I wondered why I had never really heard about this “bothersome” widow; she had never been held up to me as someone to emulate. Perhaps this omission is connected to the widow’s pursuit for justice and our own discomfort with people who demand justice, who insist on it unrelentingly.

The remarkable thing about this parable is that it’s supposed to be about praying and not losing heart. And the example we get is the “in your face” widow who wants justice against her opponent. Maybe this is a good example of Ora et Labora. We pray, yes, but we also work. We do. We dismantle. We work to change the conditions of this world.

How should we respond to Ferguson and to the many places in our country and world that resemble it? We pray. But we also have a lot of work to do.

Wednesday
Aug062014

Lamentation

I know it's not Ash Wednesday. It's not even Lent: a  time in our church calendar where we are given space to mourn, lament, and prayerfully think about the problem of evil and sin in this world. Yet I will be preaching on lament this Sunday because there has been so much violence and saddness manifested in the world this summer that the people of God need to take this heaviness to God in worship.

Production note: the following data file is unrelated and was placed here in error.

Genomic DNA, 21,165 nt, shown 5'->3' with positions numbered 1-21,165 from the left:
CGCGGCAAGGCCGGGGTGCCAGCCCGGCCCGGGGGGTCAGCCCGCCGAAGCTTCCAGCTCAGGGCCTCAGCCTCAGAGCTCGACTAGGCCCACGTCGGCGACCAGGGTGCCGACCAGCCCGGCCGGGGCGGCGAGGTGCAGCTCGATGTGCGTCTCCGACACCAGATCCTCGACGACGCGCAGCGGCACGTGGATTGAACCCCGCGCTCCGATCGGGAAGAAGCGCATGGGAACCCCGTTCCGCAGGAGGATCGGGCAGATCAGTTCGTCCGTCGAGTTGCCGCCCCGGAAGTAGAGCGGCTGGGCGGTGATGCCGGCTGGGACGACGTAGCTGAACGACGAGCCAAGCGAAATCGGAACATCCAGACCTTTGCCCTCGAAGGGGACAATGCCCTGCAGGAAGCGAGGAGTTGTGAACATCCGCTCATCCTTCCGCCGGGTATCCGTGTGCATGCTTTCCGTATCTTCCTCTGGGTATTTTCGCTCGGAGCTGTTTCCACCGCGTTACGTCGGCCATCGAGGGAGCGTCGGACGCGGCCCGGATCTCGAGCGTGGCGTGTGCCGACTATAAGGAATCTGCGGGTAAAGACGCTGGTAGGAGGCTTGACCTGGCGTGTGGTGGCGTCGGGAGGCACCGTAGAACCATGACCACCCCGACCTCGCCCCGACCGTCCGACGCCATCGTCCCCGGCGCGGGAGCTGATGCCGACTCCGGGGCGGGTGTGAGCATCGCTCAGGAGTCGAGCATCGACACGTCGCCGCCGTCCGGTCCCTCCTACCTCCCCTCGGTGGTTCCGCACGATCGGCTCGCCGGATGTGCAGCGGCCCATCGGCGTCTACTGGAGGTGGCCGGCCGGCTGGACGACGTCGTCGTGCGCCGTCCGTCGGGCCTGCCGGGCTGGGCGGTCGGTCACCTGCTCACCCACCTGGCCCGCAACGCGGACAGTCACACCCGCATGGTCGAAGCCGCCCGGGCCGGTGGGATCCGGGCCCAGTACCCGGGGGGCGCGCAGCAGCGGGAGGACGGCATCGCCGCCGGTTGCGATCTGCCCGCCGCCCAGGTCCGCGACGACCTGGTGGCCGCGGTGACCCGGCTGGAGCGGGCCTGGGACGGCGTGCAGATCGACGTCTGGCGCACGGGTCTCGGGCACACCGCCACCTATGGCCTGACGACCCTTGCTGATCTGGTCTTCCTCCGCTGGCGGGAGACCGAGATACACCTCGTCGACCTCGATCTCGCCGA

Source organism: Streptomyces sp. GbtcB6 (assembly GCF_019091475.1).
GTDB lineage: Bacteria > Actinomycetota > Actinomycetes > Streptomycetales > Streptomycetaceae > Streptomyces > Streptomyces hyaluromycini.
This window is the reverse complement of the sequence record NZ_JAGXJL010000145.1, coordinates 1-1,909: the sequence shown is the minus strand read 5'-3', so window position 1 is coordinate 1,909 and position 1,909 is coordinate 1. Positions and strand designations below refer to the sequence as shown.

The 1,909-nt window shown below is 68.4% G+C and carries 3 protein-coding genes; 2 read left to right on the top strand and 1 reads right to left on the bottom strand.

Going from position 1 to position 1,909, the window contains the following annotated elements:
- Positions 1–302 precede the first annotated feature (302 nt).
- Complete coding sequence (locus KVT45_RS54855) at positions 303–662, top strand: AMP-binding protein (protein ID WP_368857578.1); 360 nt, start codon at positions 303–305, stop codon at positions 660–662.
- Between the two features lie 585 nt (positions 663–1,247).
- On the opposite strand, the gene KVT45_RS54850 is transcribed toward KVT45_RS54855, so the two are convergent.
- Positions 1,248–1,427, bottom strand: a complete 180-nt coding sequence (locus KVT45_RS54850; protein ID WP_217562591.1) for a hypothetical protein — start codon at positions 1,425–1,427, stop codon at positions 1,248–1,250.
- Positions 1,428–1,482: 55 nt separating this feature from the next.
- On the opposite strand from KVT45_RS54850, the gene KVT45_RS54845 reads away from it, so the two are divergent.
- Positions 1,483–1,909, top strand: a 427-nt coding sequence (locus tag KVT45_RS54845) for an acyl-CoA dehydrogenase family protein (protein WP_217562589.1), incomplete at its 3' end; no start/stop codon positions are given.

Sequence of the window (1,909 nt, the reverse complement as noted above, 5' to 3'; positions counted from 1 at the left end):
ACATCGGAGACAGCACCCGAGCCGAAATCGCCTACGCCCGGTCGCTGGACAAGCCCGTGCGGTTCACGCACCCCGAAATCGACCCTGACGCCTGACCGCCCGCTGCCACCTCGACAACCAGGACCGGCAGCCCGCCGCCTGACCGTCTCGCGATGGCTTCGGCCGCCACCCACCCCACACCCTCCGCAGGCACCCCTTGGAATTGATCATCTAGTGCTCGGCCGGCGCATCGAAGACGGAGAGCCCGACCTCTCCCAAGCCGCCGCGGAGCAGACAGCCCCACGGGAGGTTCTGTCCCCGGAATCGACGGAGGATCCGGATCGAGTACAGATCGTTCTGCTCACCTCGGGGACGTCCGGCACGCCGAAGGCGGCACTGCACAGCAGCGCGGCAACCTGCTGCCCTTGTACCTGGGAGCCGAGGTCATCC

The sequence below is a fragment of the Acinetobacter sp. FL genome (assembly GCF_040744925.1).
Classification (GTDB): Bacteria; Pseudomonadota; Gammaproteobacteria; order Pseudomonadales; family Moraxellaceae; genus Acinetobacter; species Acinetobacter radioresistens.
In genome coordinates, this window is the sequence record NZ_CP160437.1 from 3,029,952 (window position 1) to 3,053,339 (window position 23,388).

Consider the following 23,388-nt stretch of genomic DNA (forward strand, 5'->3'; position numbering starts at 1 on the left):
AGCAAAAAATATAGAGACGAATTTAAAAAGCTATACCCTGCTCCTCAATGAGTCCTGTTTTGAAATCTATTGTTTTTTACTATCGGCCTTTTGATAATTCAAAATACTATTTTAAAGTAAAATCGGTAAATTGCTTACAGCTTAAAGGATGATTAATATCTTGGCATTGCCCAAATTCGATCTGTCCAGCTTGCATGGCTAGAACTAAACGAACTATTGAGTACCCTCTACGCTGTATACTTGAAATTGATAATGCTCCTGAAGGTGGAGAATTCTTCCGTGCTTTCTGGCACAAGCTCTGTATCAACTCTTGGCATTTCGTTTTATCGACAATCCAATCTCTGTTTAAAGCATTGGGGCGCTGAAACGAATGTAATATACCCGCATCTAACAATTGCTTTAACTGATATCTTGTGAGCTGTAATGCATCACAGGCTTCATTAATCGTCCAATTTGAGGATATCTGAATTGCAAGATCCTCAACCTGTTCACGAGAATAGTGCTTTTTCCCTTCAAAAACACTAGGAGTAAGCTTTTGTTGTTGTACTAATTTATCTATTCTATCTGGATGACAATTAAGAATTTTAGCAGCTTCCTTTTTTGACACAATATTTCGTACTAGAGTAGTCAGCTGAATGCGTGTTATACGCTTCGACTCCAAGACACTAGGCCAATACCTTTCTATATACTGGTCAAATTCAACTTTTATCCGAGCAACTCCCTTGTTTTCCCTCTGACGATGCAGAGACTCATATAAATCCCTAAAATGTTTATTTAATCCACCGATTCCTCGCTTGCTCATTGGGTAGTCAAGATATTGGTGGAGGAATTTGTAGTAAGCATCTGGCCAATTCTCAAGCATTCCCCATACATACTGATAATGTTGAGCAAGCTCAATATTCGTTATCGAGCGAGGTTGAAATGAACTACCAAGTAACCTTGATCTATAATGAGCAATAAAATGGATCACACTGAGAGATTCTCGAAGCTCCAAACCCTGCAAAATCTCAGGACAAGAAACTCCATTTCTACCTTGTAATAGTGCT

Scott Hoezee wrote an excellent blog yesterday entitled "The Sad Summer" addressing the very things that we will take to God in worship. He named many of the events, and topics, that we will be praying for and interceding on behalf in worship. I was particularly struck by the paragraph that Scott talked about children in vulnerable situations and comparing this with Theresa Latini's wonderful piece "Top 10 Signs that You're a Mother of a Newborn." He wrote:

In all of this, it is the suffering and the death of the children that all but smother my spirit.   Last week in her first blog since returning from a bit of maternity leave, Theresa Latini wrote a lyric piece on the wonder of being a mother and the splendor of a new child.   And what Theresa wrote there is very much how life is supposed to be.   But in too many parts of this world children are in a very different situation.  As Pulitzer-prize winning author Sonia Nazario (author of the newly relevant Enrique's Journey) has reminded us, the children fleeing to the U.S. from Honduras really are fleeing for their lives as the drug cartels have taken over and are now forcing 12-year-olds to become either junkies or drug dealers or both.  And instead of helping these desperate kids, we have turned them into a political football who have a good chance of being shot by Rick Perry's National Guard troops or ballyhooed as criminals and worse by Tea Party folks whose "America First" attitude puts a big piece of duct tape over Lady Liberty's "Give me your tired, your poor" plaque. 

Meanwhile, why do children have to be blown to bits while hiding out in a school?  Why do they have to fall 33,000 feet because someone thought it was a good idea to give idiots one of the world's most sophisticated missiles?